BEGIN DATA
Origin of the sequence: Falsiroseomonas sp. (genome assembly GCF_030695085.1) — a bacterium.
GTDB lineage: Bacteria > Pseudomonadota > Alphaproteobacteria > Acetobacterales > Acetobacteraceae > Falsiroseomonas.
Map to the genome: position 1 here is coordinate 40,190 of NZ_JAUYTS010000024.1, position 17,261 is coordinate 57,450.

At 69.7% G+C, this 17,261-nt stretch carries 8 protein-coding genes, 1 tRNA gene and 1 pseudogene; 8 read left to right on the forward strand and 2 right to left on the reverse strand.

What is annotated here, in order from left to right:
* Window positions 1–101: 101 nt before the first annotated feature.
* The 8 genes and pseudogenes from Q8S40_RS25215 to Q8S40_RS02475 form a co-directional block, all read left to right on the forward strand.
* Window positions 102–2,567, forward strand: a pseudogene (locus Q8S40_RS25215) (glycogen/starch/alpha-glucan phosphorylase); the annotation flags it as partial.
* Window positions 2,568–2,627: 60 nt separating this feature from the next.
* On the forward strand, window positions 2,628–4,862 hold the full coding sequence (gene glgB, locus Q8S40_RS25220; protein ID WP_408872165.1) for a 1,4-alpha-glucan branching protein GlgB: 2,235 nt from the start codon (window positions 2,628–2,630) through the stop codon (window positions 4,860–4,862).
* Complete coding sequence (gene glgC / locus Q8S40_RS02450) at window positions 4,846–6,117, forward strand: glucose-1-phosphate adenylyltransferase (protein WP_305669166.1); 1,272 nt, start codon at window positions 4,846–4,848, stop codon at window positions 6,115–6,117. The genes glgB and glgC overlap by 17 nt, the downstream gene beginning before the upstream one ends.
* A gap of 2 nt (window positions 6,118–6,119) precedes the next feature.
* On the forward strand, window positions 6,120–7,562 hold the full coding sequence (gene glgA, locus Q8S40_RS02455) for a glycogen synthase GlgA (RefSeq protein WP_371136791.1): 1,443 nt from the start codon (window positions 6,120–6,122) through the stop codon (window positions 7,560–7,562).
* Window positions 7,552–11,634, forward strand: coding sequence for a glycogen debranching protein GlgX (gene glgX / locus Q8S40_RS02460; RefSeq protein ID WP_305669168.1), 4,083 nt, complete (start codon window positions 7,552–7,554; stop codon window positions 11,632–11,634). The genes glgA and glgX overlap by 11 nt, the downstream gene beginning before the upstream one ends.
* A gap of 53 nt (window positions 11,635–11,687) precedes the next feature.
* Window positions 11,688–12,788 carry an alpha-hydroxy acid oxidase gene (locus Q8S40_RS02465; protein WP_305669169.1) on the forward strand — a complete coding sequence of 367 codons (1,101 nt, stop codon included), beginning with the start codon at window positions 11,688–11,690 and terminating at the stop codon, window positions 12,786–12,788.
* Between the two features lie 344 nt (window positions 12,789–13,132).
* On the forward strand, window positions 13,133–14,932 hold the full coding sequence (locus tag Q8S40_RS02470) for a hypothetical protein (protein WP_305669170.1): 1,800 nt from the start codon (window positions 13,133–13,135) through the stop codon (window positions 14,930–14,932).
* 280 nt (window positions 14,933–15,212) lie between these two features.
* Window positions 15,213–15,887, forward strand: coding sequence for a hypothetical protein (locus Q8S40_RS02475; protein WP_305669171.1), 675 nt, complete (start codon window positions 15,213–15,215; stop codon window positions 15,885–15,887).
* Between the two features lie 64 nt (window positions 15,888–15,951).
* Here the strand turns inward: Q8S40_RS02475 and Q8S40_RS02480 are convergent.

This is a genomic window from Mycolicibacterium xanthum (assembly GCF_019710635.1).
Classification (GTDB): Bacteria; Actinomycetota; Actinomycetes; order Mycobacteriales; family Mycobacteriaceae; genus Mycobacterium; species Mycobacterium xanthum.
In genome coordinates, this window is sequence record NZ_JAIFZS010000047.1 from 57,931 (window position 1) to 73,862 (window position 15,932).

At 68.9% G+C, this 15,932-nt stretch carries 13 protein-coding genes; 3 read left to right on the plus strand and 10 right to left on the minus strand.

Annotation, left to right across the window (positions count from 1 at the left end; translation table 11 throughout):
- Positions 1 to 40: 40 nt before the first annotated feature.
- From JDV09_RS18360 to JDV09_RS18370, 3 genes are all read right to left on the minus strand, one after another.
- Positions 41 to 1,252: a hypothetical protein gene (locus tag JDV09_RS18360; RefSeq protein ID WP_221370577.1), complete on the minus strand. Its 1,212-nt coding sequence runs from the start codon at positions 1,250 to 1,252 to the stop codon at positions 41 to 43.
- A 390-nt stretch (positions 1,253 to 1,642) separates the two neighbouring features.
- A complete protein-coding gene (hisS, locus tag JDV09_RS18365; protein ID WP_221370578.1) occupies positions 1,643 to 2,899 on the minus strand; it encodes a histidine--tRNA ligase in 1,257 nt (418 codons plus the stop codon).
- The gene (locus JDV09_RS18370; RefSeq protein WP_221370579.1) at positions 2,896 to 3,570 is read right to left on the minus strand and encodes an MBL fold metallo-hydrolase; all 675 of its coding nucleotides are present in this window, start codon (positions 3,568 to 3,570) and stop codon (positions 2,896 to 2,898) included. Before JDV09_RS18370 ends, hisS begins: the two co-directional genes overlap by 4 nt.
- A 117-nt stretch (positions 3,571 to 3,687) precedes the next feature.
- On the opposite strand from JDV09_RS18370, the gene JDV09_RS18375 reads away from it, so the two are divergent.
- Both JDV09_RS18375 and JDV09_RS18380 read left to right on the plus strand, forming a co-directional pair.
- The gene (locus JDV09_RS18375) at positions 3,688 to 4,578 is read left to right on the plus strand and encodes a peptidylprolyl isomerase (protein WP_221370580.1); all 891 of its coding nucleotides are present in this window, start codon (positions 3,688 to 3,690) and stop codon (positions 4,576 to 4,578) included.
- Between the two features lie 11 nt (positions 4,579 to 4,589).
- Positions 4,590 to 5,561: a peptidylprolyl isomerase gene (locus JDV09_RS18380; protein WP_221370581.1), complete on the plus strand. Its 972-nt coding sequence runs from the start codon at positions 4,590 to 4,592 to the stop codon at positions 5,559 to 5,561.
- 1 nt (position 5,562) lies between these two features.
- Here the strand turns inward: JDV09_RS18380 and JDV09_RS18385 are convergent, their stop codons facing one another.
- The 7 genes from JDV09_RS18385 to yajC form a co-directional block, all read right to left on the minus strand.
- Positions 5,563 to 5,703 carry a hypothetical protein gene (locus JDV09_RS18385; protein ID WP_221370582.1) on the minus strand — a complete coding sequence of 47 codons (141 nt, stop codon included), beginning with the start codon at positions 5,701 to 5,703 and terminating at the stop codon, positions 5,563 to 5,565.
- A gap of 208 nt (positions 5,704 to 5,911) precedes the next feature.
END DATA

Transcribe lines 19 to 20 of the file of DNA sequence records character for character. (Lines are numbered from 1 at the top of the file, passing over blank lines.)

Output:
* 280 nt (window positions 14,933–15,212) lie between these two features.
* Window positions 15,213–15,887, forward strand: coding sequence for a hypothetical protein (locus Q8S40_RS02475; protein WP_305669171.1), 675 nt, complete (start codon window positions 15,213–15,215; stop codon window positions 15,885–15,887).